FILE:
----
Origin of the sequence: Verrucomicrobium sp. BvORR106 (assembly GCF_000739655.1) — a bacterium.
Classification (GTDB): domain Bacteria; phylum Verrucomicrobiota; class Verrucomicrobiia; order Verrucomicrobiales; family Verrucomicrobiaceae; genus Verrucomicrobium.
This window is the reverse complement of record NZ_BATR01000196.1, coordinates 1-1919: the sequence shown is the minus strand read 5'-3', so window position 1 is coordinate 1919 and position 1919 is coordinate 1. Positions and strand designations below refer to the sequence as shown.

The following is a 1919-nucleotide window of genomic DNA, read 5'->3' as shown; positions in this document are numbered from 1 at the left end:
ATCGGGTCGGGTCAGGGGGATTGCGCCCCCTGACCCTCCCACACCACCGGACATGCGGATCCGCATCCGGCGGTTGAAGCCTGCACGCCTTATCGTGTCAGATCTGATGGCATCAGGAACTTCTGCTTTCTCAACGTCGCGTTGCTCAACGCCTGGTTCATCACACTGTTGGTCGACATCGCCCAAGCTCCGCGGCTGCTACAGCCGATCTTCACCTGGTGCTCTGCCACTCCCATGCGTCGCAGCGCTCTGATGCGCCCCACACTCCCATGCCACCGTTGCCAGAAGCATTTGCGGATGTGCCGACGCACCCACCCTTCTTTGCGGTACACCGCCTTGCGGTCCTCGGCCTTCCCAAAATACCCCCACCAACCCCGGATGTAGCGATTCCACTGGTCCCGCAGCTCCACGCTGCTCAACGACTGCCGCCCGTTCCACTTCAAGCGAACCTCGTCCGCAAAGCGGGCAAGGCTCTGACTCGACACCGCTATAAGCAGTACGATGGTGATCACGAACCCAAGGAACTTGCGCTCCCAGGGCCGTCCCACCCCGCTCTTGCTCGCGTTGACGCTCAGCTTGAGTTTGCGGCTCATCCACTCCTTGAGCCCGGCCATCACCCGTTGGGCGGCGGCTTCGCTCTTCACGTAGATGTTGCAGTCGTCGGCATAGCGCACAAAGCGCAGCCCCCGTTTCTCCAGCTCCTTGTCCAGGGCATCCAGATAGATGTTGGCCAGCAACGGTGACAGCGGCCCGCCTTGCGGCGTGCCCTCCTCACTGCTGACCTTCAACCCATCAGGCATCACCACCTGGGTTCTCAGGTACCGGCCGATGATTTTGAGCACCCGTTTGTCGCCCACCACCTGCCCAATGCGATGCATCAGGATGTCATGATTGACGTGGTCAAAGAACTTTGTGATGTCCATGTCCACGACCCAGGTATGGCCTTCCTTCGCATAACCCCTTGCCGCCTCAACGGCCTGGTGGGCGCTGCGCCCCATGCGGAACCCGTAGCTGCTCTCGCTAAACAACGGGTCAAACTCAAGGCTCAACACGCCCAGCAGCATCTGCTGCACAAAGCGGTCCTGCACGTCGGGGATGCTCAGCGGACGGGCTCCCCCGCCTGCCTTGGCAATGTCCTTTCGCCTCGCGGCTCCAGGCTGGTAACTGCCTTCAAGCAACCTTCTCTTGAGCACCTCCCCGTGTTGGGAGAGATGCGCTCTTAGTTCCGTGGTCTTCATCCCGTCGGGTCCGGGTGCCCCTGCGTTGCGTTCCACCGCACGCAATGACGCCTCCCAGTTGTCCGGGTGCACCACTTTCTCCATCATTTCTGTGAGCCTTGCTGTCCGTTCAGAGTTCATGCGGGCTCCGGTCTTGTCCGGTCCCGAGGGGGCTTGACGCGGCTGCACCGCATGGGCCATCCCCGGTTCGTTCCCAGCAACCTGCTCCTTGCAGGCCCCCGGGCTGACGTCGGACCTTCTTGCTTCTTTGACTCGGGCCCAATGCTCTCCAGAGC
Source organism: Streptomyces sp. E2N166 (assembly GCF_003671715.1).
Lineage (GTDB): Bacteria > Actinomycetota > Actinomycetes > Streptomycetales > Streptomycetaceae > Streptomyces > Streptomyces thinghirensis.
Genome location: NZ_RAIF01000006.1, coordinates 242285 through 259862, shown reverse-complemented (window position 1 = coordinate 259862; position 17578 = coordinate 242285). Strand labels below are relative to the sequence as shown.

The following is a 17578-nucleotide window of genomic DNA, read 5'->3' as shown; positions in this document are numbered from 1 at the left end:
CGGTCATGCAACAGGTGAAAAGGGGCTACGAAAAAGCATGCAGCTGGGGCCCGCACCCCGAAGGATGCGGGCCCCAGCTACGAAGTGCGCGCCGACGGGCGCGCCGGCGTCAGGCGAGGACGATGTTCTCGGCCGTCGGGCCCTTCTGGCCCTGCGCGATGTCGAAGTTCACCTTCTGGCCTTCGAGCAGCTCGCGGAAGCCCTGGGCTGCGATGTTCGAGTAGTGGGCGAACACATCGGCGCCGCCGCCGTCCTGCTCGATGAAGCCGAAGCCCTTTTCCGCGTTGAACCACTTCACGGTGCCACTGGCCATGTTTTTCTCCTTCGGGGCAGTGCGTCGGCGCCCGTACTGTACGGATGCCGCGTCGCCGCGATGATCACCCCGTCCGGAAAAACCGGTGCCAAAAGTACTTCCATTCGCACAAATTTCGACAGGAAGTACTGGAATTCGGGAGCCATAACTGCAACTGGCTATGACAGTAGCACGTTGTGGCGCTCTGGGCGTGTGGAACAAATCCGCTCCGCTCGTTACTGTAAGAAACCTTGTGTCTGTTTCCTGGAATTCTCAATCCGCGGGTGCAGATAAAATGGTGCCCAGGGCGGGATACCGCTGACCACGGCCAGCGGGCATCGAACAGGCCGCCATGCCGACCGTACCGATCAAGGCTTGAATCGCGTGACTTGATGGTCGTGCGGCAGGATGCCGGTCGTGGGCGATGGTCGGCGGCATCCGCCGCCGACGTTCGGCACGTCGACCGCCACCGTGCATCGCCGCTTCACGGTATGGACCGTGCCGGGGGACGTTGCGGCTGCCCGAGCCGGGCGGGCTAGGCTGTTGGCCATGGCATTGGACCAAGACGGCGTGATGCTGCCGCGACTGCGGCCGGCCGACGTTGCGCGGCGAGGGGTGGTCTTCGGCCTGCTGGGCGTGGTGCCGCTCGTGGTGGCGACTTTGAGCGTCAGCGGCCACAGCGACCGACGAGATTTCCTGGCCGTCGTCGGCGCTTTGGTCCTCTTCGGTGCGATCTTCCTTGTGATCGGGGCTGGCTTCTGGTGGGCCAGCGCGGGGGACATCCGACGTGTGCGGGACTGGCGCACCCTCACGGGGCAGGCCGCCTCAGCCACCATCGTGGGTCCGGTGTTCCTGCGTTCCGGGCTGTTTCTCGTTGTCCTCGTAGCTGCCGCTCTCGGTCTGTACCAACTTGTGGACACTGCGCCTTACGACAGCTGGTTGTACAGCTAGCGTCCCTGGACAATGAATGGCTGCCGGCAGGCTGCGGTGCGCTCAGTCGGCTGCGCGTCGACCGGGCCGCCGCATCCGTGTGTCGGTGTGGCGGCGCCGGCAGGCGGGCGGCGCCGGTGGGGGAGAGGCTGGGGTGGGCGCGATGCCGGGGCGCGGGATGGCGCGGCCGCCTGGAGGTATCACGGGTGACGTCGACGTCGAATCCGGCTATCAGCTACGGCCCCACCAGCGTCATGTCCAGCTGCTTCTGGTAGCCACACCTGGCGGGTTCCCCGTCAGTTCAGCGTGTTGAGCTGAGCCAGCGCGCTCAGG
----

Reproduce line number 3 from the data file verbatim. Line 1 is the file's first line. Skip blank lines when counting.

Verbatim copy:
This window is the reverse complement of record NZ_BATR01000196.1, coordinates 1-1919: the sequence shown is the minus strand read 5'-3', so window position 1 is coordinate 1919 and position 1919 is coordinate 1. Positions and strand designations below refer to the sequence as shown.